But let me say this. It was in November or late October that my phone at home rang at 7:15. And it was one of those constructive impatience calls from Andrew Cuomo, at 7:15. I said, “Governor, you work at 7:15, I’m up working too.” It was a Sunday morning. And the governor shared with me that he had learned that the Trump administration’s emerging plan for the distribution of vaccines would be wholly inequitable and inadequate. And he shared with me what he learned. And we agreed at that point that there was a need to respond, there was a need to act.
Dr. Marcella Nunez-Smith: (35:40)
True to Governor Cuomo’s focus on action over pontification, prevarication and rhetoric, he shared with me the thought to create a Vaccine Equity Task Force, a working group that would advise him, advise his administration, but also externally advocate on behalf of a more equitable approach to the distribution of the vaccine.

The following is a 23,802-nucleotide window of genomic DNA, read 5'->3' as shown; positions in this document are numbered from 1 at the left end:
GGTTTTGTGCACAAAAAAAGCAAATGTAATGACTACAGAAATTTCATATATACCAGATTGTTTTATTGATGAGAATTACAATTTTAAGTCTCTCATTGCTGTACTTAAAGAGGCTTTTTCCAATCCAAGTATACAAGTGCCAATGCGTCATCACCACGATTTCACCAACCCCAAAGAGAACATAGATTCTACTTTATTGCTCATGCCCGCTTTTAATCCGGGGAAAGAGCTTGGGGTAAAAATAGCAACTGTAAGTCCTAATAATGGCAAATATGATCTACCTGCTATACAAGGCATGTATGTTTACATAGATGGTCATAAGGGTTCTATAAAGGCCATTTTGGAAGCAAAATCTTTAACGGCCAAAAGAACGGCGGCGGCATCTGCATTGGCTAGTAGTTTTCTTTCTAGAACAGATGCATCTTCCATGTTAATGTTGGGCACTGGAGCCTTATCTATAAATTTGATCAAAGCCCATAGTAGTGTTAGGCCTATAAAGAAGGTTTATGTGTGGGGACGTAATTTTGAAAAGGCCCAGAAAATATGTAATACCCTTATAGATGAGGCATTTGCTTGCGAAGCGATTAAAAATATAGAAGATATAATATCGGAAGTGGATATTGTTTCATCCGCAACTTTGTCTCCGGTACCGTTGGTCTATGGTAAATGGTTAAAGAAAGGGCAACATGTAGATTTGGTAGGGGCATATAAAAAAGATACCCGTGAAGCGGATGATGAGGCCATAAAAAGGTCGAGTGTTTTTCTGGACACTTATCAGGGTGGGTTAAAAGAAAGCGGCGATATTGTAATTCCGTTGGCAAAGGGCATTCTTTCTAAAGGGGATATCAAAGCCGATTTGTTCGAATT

Dr. Marcella Nunez-Smith: (36:06)
So Governor, I want to thank you because you saw, you recognized early that this was going to be an inadequate approach by the previous administration, and began at that point in time, laying the framework and the groundwork for a broader approach.
Dr. Marcella Nunez-Smith: (36:25)
Now, today, this announcement should be understood as the start, not the sum total of the mass vaccination sites, the community-based vaccination sites, Governor, that your administration in partnership with the Biden administration, will stand up. Here in New York there are 20 million people roughly, across the nation, 300 million plus people. We need as many locations as possible to be able to vaccinate the Americans who want to be vaccinated. And I believe that that number will continue to grow as people secure information, as their friends, their neighbors, their relatives, their allies, get the vaccine. I believe that there’ll be greater trust in the process as we go on.